By The Irrawaddy 28 July 2018
Kyaw Zwa Moe: Welcome to Dateline Irrawaddy! This week, we’ll discuss the recent talk of the town, potholed roads, two chief ministers and General Aung San statues. Ko Khine Win, a director with the Sandhi Governance Institute and lawmaker Ko Nay Phone Latt of the Yangon Region Parliament, join me to discuss this. I’m The Irrawaddy editor Kyaw Zwa Moe.
There were media reports and criticism on social media about Yangon Region chief minister U Phyo Min Thein regarding the condition of the roads in Yangon. As Daw Aung San Suu Kyi went from Yangon to (her constituency) Kawhmu Township recently, she made a remark that roads in Yangon are in very bad condition and not even as good as those in (suburban) Kawhmu. The Yangon Region chief minister then immediately summoned a meeting to improve the roads. People are criticizing that the chief minister only took action after Daw Aung San Suu Kyi complained. What do you have to say about this?
Nay Phone Latt: Usually, roads are in very bad condition in the rainy season. Conditions are worse this year. [The chief minister] should have known it even if Daw Aung San Suu Kyi did not mention it. And our regional Parliament has continuously complained about [poor] road conditions in Yangon, as well as that it causes difficulties with the drainage system. It is unacceptable that he has only summoned a meeting to address this after Daw Aung San Suu Kyi complained. The regional Parliament discussed this long before that. Proposals regarding this were submitted to the regional Parliament, and some were approved.
If a proposal is approved by the legislature, the things mentioned in that proposal should become the policy [of the government]. A meeting should be held once a proposal is approved by Parliament and not only after it is complained about by a [state] leader. A proposal approved by Parliament represents the wishes of the people. So, a meeting must be held [by the government] once a proposal is approved by Parliament. And the meeting must find ways to implement it. This is the way it should happen. But in reality, [the chief minister] did it only after the State Counselor complained. And this is not the first time. There are previous examples. It is not good for us. It seems that we have to invite Aunty [Daw Aung San Suu Kyi] to Yangon frequently.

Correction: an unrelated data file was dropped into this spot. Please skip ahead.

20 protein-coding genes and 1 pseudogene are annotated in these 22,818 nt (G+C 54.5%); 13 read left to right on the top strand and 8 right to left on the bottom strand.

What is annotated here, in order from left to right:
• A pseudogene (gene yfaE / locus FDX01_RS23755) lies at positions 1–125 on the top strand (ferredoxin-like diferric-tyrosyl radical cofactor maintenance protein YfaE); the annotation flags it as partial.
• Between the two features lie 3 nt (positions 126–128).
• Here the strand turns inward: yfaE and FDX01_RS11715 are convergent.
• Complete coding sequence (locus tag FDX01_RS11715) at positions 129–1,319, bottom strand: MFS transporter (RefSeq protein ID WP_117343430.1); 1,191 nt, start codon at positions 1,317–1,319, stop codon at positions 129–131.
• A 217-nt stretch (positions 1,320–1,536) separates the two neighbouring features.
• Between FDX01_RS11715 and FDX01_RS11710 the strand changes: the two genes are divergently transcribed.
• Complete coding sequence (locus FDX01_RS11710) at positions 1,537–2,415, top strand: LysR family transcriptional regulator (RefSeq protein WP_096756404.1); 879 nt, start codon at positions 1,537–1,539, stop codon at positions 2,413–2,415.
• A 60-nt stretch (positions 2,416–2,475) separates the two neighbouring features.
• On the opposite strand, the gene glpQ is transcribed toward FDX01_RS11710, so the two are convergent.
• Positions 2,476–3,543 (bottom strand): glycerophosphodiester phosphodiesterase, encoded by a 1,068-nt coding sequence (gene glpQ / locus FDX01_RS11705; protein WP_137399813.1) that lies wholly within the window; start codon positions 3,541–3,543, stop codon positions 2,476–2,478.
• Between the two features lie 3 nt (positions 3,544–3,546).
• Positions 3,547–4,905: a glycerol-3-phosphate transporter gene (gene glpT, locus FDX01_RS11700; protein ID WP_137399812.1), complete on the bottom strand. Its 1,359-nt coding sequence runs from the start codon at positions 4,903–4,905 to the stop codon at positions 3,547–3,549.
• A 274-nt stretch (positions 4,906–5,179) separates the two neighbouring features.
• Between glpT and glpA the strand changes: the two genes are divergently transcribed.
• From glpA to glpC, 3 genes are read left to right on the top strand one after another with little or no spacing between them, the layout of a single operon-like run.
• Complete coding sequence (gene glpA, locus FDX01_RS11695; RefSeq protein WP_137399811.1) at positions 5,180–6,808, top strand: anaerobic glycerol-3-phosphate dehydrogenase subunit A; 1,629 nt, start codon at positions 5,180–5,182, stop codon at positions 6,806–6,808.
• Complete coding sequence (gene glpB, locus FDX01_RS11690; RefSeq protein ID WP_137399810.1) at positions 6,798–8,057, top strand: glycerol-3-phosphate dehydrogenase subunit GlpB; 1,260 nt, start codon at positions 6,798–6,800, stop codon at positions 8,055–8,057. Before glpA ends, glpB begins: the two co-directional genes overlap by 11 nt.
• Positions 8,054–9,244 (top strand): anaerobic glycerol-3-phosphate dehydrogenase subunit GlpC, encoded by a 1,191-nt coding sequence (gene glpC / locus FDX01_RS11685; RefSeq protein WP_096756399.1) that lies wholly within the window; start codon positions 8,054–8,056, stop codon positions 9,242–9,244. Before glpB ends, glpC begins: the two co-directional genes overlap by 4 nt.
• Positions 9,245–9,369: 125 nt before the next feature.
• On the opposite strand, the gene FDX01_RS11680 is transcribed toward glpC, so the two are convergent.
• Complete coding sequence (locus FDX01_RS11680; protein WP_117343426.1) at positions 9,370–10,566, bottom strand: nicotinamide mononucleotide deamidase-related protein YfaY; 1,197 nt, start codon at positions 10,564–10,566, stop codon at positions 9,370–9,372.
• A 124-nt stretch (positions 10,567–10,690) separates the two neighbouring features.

And I think there is a need to organize talks between Aunty and residents in Yangon like previous [peace] talks between her and local residents in places where she made ministers respond to locals’ questions. Personally, I want to see such talks. Only then will leaders understand the real situation in Yangon. I think [the government] should pay heed to discussions in Parliament and not just instructions from leaders.
KZM: Regarding good governance, a good government should listen to the voices of the people and fulfill their needs. In the case of the fire at Htein Pin dump site, [the Yangon government] responded hastily only after the State Counselor’s Office gave instructions. It held a meeting overnight. Why are some chief ministers, I don’t mean all, just some of them, not able to take initiative? What are their weaknesses in responding to the voices of the people? Is it because of a capacity problem or something else? What is your view, Ko Nay Phone Latt?
NPL: In my opinion, the [Yangon] chief minister is only thinking of macro-level solutions. In his efforts to reduce traffic woes and improve road conditions, he only thinks of big solutions at the macro-level such as building elevated expressways, establishing new towns and broadening roads. He is only trying to do such things, but very weak in cooperating with people wherever possible at the micro-level. So, some criticize him as a big mouth, saying that he can only talk the talk. He could improve the traffic control system and make sure people follow traffic rules, for example in crossing roads. He could also instruct the [Yangon] mayor to repair the roads on a regular basis, if it is not possible to upgrade those roads. The mayor should inspect the roads, especially in the rainy season.
KZM: He should have done that before [rainy season].
NPL: Yes, he should. I understand that the problem of urban flooding can’t be solved overnight. [The government] has borrowed loans, I think, from the World Bank to improve the city’s drainage system. But it seems that he doesn’t consider micro-level solutions that do not cost much and only looks at costly solutions.